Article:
Up Against Retail Giant Amazon, BufferBox Aims to Jump-Start Parcel Delivery
Ontario, Canada-based start-up BufferBox was probably not happy when Amazon, the mammoth online retailer responsible for sending scores of packages out every day, announced it was soft-launching Amazon Locker.
Both the small start-up and Amazon are working on what amounts to the same thing. The companies install lockers in a number of places across the country — for Amazon, that’s a few key places in the U.S., like Seattle, New York and San Francisco, while BufferBox is only in Canada at the moment — and users have parcels delivered to a locker instead of their house. It’s more convenient than a P.O. box, since you pay per use without a recurring fee. And you don’t have to worry about being at home to receive the delivery.
The problem for BufferBox is, the space is crowded. There’s ShopRunner, which combines two-day shipping with its own locker service. Europe had Kiala, a similar service that recently got snapped up by UPS.
And then, of course, there’s the elephant in the room: Amazon. Because of its massive scale as an online retail portal, Amazon can offer its Locker service for free. BufferBox only offers its service for free if you order a parcel from one of its partner retailers.
But BufferBox’s opportunity could be in chasing the partners like Walmart and Google, two major companies that aren’t stoked on Amazon’s current position as the dominant player in the online retail space. Walmart obviously doesn’t have much incentive to aid Amazon in installing lockers in their stores.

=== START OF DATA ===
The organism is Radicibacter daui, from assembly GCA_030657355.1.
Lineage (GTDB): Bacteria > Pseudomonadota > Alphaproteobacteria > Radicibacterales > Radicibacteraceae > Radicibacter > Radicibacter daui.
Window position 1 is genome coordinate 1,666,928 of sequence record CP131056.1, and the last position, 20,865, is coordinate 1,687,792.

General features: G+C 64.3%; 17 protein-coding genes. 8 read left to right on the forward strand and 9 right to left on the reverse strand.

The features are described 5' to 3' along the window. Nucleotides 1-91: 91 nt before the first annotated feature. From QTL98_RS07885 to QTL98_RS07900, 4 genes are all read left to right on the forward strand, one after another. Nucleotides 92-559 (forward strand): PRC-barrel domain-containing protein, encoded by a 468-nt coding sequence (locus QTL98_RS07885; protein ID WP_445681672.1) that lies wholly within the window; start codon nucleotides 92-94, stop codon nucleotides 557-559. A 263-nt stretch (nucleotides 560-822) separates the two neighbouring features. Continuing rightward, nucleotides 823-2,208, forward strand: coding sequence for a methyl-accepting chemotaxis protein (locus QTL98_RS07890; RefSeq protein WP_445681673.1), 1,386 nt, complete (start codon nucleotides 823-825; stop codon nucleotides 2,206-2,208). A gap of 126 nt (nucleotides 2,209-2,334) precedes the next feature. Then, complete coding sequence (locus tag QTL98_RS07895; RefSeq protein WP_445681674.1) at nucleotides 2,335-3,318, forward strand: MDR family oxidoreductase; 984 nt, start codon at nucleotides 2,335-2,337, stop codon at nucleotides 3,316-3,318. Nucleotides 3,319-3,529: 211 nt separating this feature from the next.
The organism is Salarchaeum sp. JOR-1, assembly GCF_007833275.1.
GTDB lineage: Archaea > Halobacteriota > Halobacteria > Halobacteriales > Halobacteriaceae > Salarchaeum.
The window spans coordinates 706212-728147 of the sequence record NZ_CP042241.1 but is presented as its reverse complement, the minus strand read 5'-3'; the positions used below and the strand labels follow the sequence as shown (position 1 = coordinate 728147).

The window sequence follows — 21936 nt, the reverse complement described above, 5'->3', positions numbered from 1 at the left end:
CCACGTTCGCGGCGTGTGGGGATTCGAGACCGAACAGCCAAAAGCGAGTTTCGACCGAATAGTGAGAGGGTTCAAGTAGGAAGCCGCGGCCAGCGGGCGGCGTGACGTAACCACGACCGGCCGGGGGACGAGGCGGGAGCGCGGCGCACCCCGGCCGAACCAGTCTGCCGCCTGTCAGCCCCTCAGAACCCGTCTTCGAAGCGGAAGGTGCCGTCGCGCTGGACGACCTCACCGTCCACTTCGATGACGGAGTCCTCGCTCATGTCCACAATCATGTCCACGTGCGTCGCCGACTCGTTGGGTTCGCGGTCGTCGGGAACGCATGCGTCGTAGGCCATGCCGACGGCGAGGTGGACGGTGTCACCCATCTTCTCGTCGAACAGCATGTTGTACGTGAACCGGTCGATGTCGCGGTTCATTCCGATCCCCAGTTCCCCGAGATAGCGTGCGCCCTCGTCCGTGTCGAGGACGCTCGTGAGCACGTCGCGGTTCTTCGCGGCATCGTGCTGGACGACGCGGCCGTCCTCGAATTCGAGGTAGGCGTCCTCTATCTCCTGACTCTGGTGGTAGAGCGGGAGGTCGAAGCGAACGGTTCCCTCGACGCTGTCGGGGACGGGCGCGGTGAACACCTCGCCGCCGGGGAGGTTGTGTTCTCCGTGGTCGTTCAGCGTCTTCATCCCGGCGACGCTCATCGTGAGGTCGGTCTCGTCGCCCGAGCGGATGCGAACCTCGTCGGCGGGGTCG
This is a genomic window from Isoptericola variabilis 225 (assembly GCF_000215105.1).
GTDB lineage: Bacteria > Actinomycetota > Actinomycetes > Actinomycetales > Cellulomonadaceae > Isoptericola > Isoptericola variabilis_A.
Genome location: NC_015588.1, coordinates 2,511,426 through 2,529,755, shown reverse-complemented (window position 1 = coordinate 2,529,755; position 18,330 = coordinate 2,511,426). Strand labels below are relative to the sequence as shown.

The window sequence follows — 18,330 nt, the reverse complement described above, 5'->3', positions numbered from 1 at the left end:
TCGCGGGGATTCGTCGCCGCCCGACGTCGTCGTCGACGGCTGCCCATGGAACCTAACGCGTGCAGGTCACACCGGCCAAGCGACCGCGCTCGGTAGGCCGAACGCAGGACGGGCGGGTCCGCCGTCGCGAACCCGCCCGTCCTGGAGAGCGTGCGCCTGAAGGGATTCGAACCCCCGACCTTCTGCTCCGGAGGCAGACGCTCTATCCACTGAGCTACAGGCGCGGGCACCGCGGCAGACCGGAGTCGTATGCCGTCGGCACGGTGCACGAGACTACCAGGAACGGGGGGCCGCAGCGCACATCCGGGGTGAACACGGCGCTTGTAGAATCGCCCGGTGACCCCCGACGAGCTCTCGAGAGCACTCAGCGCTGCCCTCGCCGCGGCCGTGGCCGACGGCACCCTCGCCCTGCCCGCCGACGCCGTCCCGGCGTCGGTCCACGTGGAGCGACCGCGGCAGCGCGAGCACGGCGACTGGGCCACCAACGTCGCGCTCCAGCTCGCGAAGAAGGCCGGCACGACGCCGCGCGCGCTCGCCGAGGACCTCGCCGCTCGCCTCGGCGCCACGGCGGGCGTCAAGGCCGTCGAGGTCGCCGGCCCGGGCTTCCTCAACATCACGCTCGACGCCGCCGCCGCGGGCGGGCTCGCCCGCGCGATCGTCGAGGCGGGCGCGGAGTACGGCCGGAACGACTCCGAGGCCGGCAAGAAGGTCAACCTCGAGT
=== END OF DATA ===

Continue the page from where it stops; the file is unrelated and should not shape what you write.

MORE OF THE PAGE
So while Amazon is stuck with the 7-Elevens of the world, BufferBox can scale by shacking up with the other guys — especially Walmart, a chain that competes with Amazon in virtually every category. Walmart is currently pushing its online retail site hard alongside its brick-and-mortar locations. As Walmart is currently one of BufferBox’s partners, could the company use its stores as a pick-up location? Or will the BufferBoxes use it to have their stuff shipped elsewhere?
There’s also Google, which has made a poor showing in online commerce. As another major partner of BufferBox, the search giant could use the service to make a better go of its shopping solutions.
Ultimately, BufferBox co-founder Mike McCauley believes the space is ripe for someone to take. “Businesses don’t ship documents anymore,” he said on stage at start-up incubator Y Combinator’s Demo Day. “They email PDFs. Consumers buy online, with a higher percent of retail deliveries going directly to homes.”
This is fast becoming true. Now it’s a matter of whether BufferBox can edge itself in among the competition.